Discover more from Remember The Lightning
The 'Mats, Uni Boys & The Whiffs—OH MY!
A Truly Incredible Week For Guitar Pop Fans
The Replacements’ Tim Gets The Box Set Treatment
If any album represents the pinnacle of mid-’80s college rock, it has to be Tim.
Although only a modest commercial success upon release in 1985, the Mats’ fourth studio album was critically acclaimed and became a cult classic—a well-deserved reputation that has only grown over the decades, thanks in part to it being the final release featuring Paul Westerberg, Bob Stinson, Tommy Stinson and Chris Mars.
Tim is nothing short of a pivotal, career-defining moment. It not only featured some of Westerberg’s best and most consistent songwriting up to that point, but it was the band’s first collection to fully deliver on the pop genius glimpsed on more reckless (but equally incredible) releases like Sorry Ma…, Hootenanny and Let It Be.
With fan-favorite songs like “Bastards of Young,” “Kiss Me on the Bus,” “Waitress in the Sky” and the devastating day-drinker ballad “Here Comes a Regular,” this has long been my go-to album when introducing the uninitiated to an all-time favorite band.
I kinda lost my mind when the Sorry Ma… box set was announced in 2021. And I’m equally excited about Tim: Let It Bleed Edition which includes an Ed Stasium remix, previously unreleased studio and live recordings (including songs produced by Alex Chilton!), a remastering of Tommy Erdelyi’s original 1985 mix, and a 1986 live show.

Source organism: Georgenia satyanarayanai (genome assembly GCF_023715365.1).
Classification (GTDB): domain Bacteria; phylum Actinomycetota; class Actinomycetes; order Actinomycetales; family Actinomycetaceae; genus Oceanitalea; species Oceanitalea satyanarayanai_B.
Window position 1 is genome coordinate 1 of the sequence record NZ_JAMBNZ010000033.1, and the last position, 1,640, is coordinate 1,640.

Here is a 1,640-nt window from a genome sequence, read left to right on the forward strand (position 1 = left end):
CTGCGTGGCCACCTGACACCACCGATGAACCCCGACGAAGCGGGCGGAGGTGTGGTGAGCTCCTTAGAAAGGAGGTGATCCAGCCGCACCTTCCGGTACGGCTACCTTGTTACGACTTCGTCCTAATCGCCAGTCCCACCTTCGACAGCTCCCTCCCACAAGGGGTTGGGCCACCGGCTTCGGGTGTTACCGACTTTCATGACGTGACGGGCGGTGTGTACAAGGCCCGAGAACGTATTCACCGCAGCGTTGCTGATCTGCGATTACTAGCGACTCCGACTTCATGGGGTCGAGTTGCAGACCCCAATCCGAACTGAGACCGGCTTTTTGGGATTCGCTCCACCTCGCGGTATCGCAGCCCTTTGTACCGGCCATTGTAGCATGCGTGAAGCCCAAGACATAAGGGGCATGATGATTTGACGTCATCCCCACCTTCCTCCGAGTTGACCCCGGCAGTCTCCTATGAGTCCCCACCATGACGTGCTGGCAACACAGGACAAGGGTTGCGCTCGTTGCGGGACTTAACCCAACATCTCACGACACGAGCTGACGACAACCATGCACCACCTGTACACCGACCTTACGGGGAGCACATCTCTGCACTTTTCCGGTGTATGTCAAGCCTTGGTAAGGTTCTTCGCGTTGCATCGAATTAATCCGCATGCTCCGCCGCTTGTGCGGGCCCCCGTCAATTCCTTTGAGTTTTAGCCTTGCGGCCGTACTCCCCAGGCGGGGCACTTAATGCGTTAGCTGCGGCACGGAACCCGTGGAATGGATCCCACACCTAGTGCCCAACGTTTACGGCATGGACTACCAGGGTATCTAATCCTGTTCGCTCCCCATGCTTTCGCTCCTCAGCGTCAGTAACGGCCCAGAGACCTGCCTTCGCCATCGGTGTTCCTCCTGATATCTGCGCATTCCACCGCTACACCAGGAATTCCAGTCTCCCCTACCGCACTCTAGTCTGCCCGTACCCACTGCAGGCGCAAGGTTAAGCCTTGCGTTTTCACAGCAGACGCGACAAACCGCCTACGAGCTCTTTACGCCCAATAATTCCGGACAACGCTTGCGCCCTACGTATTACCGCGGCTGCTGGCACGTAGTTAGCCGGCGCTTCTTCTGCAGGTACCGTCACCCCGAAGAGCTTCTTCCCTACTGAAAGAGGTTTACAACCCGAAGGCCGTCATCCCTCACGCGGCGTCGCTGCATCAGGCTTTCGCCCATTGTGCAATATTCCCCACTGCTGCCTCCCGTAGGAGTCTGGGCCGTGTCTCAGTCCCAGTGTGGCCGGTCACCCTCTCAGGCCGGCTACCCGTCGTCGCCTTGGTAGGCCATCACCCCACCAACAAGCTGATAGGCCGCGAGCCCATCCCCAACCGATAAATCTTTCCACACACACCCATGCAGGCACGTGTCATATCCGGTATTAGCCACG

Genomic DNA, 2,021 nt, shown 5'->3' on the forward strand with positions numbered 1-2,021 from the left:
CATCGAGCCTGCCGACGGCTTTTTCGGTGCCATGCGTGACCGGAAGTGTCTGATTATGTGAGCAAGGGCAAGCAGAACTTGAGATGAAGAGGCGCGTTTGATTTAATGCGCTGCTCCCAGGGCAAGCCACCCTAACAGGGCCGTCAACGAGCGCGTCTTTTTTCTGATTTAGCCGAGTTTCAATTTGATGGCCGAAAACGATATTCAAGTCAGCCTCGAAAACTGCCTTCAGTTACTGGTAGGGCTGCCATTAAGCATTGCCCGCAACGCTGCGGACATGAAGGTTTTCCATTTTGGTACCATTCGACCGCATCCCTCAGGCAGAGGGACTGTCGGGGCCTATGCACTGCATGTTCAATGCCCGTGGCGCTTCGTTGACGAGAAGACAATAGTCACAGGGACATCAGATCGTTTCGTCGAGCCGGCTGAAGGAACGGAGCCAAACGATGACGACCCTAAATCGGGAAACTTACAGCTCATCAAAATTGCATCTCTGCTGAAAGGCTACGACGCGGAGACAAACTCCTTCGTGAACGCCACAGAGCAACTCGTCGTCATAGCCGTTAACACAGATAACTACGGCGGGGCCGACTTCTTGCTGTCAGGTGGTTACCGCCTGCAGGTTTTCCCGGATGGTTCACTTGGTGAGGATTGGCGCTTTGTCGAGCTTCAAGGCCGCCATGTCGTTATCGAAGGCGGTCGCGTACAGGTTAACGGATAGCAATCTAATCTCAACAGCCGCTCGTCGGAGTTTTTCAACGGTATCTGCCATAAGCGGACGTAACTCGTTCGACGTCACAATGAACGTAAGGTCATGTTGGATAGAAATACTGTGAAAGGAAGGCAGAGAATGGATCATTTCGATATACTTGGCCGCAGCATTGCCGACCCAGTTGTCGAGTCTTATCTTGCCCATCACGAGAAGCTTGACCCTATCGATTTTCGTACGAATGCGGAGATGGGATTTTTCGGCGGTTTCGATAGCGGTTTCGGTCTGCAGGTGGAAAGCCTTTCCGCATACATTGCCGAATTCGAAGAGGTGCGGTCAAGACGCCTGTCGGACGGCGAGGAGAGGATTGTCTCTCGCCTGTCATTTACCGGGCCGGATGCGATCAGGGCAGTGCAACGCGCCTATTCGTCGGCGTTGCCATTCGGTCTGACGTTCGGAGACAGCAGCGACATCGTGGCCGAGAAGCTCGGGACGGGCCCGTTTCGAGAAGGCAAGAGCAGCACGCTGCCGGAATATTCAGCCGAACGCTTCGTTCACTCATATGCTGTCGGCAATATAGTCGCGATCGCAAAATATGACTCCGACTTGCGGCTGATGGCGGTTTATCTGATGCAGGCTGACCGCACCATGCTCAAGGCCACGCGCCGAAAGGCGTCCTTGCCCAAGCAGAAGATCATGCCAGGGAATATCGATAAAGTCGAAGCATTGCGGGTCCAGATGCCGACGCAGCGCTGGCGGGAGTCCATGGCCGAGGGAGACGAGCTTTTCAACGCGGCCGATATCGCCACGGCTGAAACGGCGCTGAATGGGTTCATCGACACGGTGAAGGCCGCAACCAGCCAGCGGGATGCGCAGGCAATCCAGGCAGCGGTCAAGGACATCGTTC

The deluxe box set also features liner notes by Replacements biographer Bob Mehr, who co-produced the collection with Rhino’s Jason Jones. Mehr told me that Tim features the band’s “best and most enduring songs” when I interviewed him in 2021 about The Replacements’ legacy in light of his revelatory book, Trouble Boys.
“The Replacements weren’t a band for their time, they were a band for all time. Their victories and the place they earned in the rock ‘n roll pantheon has only come over time. And maybe they’re better for it. Maybe there success is more well-earned as a result of that,” Mehr told me.
The 65-track (1LP/4CD) collection was announced this week along with a Stasium mix of the classic Replacements’ college rock anthem, “Left of the Dial.” If this is what the rest of the remixed album sounds like… “I’ll Buy.”
New Uni Boys Single!
Earlier this year I interviewed Noah Nash and Reza Matin, the main songwriters for LA power pop darlings Uni Boys. The band was in the studio with The Lemon Twigs recording the highly-anticipated follow up to their 2022 album, Do It All Next Week.
Here’s an excerpt from my conversation with Uni Boys:
What can fans of Do It All Next Week expect from your new music?
Reza Matin: This record is definitely a step up from the last record both sonically and in terms of songwriting. I’m really happy with how it turned out and I’m sure our fans will be too.
Noah Nash: Fans of Do It All Next Week can expect a better album. I’d say it’s in the same vein of the last record, just a bit more complex.